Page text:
American democracy will be on full display Tuesday, nowhere more fully than in California, where officials rightly champion that most fundamental of rights, the right to vote.
Here in California, 19.4 million people have taken the first important step toward exercising their franchise by registering to vote. More than a fourth of them, 5.3 million, registered for the first time or updated their registration since January.
Many accomplished the task online with a few keyboard clicks, thanks to a relatively new law that allows people to register by providing their drivers’ license information, the last four digits of their Social Security number, and swearing that they are eligible to vote. It’s easy, as it should be.
Unfortunately, Donald Trump is ending his divisive campaign in the same bellicose way he began, this time warning of “large-scale” voter fraud, and urging his supporters to act as election monitors. It is a dangerous and desperate tactic, but not unexpected from an angry bully who, based on the latest polls, faces defeat.
Today, Latinos account for 24 percent of the California electorate, or 4.7 million individuals. Trump ought to contemplate that number; thoughtful California Republicans are thinking about it, as they envision rebuilding from the wreckage caused by their presidential nominee.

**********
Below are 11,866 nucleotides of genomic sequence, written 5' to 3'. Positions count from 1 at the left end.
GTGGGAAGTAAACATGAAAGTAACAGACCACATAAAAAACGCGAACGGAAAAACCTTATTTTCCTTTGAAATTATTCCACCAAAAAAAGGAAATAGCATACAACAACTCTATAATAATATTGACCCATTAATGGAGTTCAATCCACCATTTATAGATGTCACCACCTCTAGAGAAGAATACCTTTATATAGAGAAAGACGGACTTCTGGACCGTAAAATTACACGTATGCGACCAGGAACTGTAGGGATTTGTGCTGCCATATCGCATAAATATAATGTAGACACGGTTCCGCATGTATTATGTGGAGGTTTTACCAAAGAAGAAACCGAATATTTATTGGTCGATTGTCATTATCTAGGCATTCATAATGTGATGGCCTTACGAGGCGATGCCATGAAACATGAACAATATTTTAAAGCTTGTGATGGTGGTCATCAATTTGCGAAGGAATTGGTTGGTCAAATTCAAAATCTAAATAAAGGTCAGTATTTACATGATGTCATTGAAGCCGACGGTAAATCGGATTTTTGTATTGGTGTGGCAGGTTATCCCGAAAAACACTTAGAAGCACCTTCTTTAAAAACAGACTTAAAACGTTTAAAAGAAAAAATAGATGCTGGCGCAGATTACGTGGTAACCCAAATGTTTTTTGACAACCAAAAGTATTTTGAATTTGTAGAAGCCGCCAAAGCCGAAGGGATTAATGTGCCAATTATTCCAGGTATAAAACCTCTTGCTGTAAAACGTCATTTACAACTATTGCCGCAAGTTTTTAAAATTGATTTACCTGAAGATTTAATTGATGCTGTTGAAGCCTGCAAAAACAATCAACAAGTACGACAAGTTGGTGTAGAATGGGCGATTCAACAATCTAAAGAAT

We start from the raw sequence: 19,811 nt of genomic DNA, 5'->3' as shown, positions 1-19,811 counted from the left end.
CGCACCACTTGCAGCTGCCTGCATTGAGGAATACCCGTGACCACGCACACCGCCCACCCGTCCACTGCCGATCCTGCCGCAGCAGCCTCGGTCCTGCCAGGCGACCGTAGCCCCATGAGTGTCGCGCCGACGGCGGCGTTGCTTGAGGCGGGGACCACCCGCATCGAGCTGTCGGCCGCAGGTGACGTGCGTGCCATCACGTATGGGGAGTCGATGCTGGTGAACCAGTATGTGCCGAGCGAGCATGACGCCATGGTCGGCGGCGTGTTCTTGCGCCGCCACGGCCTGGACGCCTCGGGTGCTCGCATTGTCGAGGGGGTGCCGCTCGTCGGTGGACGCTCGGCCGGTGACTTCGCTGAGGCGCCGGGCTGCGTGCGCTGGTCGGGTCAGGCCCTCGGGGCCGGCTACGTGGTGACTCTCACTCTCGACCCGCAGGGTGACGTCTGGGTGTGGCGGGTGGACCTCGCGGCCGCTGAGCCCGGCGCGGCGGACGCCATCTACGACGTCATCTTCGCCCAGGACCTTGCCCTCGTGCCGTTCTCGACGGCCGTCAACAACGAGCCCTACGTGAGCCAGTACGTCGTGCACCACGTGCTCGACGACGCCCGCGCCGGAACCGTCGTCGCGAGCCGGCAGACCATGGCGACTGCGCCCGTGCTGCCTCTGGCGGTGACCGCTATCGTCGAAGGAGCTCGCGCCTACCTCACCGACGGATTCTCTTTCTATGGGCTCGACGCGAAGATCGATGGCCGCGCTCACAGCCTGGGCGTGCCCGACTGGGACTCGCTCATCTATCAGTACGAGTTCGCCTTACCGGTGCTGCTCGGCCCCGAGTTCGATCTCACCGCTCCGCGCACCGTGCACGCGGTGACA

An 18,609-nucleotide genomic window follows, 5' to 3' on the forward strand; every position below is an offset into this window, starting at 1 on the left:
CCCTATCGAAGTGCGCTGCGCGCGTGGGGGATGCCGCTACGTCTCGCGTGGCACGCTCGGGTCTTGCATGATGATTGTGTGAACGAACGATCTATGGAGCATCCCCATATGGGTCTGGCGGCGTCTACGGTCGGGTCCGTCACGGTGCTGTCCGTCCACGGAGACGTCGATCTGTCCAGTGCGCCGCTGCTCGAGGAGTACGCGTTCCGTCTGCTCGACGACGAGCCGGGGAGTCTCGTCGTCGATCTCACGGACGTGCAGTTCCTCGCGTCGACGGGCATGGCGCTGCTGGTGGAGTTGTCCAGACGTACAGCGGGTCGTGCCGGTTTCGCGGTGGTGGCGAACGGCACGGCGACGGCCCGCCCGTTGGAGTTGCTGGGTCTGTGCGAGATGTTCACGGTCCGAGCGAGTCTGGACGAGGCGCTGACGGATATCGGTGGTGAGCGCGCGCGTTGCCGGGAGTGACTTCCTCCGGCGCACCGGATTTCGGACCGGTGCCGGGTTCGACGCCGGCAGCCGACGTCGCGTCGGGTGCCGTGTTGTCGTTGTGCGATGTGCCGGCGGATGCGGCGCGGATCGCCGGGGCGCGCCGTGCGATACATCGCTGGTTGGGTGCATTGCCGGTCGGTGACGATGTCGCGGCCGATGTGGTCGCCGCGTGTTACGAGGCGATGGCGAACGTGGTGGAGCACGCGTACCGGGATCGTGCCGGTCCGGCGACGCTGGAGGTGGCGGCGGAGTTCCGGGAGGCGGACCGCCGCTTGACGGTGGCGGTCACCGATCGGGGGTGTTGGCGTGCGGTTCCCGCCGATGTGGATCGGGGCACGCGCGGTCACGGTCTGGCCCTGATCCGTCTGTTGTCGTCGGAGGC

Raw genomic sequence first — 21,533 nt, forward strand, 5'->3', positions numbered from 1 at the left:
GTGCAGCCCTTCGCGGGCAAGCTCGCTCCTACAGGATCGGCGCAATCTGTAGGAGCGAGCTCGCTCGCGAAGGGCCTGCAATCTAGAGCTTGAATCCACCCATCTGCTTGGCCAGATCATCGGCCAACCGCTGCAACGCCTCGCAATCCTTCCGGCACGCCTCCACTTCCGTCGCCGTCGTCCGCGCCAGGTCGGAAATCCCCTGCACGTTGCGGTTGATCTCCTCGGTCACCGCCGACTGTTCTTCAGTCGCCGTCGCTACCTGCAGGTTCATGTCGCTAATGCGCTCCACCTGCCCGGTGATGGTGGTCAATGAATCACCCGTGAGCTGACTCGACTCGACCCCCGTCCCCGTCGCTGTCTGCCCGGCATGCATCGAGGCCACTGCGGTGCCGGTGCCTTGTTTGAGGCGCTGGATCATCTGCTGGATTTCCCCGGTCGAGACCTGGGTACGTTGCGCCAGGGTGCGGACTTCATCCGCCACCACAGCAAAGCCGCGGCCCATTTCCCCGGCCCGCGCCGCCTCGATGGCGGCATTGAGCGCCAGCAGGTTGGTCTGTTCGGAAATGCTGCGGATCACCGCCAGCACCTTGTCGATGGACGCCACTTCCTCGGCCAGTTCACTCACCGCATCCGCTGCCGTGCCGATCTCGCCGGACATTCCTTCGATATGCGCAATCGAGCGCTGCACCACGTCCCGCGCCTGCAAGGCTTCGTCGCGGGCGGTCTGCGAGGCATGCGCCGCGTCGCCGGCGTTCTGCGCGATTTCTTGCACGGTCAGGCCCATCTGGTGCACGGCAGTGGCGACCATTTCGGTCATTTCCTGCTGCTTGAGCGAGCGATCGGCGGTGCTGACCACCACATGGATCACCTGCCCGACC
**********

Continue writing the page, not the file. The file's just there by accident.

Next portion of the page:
Paul Mitchell, vice president of Political Data Inc., reports that since January, 1.5 million Latinos registered to vote or updated their registration in California. That is 32 percent of their total. Mitchell notes a mere 10 percent of the 1.5 million registered as Republicans.
Those astonishing numbers reflect the impact of Trump’s attacks on immigrants and suggest his rhetoric will echo across generations, far beyond Tuesday.
California Secretary of State Alex Padilla can rightly claim credit for the registration gains, having struck up alliances with Starbucks, Facebook, sports franchises and others to encourage registration, and visiting high schools to teach the importance of voting.
As is happening in other states, many Californians voted early. To do so, we proved who we were by signing our names. On Election Day, poll workers will not ask voters to produce photo identification.
Again, we take seriously the right to count every eligible voter who is motivated to cast a ballot, unlike 32 other states that have established obstacles to voting. All too often, those hurdles, put up by Republican governors and Republican-controlled legislatures, are intended to discourage participation by minorities, young people and occasional voters.
California makes voting simple, as it should be. Too many other states don’t. What are they afraid of?